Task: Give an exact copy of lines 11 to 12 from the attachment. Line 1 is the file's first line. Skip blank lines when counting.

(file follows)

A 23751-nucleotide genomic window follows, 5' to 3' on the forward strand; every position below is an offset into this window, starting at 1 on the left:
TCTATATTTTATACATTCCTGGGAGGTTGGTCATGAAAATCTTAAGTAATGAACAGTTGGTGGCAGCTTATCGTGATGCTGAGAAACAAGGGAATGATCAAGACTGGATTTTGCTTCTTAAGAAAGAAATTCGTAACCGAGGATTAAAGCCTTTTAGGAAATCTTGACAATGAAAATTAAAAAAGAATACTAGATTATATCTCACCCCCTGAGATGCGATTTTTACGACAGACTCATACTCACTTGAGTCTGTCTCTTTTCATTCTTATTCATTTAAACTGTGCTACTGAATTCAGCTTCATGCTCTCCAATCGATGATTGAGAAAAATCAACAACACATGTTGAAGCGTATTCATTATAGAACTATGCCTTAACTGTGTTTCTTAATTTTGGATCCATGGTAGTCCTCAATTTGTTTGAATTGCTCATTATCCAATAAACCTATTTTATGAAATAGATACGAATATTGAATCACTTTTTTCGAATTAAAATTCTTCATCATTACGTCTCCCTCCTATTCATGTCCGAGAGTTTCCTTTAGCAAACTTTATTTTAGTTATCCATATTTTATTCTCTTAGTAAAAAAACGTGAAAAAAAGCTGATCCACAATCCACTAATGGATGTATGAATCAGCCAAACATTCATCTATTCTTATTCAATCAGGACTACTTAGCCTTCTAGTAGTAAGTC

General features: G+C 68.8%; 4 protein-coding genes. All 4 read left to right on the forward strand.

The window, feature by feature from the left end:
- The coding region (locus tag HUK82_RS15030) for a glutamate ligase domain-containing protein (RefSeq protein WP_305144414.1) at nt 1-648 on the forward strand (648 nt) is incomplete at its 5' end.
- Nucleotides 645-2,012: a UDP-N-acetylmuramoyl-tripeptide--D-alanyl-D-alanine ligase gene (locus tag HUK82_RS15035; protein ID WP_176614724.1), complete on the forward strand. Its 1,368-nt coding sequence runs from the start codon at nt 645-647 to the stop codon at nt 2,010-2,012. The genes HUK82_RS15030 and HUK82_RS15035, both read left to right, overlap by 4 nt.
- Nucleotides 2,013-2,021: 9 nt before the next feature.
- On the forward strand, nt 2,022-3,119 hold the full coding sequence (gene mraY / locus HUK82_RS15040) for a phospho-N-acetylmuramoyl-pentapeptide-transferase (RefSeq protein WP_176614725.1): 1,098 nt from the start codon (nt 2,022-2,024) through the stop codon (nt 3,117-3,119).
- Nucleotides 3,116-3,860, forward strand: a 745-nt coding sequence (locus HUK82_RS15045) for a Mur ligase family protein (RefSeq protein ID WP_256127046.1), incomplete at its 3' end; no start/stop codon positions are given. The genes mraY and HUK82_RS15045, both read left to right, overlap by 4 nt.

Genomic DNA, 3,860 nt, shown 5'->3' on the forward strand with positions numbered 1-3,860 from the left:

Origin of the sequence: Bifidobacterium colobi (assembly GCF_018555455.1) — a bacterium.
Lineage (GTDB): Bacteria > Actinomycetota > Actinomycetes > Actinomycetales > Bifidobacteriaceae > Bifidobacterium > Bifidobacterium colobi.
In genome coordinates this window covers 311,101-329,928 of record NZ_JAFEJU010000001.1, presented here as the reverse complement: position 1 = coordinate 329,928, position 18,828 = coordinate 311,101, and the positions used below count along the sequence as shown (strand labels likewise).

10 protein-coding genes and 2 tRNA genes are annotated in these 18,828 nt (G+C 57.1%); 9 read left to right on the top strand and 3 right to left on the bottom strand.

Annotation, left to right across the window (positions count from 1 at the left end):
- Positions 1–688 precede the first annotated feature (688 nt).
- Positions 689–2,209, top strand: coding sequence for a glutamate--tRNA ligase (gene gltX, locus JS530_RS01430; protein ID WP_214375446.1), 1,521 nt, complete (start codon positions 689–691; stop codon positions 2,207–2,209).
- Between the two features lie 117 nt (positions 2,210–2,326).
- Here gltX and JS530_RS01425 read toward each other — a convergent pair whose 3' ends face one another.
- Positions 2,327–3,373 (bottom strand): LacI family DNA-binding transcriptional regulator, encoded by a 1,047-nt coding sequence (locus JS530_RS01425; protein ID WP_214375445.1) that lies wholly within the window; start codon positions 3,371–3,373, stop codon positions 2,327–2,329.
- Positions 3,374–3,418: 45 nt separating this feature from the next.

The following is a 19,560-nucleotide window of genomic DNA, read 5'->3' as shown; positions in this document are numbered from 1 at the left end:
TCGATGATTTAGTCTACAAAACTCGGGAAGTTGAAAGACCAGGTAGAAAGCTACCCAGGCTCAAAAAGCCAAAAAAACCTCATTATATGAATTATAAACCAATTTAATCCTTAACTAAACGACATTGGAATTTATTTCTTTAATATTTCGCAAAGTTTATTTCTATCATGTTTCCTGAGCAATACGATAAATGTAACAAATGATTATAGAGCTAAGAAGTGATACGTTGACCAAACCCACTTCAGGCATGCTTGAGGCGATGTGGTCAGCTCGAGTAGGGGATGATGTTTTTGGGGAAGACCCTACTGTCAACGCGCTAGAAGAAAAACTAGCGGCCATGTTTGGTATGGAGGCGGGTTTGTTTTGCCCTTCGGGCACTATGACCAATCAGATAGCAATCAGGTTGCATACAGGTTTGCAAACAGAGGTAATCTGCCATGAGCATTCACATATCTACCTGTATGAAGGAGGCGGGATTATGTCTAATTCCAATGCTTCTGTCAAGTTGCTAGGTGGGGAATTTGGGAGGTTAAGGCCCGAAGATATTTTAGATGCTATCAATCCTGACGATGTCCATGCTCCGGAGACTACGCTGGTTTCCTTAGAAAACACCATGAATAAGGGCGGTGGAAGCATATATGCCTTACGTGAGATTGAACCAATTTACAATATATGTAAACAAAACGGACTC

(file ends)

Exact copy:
Origin of the sequence: Bifidobacterium colobi (assembly GCF_018555455.1) — a bacterium.
Lineage (GTDB): Bacteria > Actinomycetota > Actinomycetes > Actinomycetales > Bifidobacteriaceae > Bifidobacterium > Bifidobacterium colobi.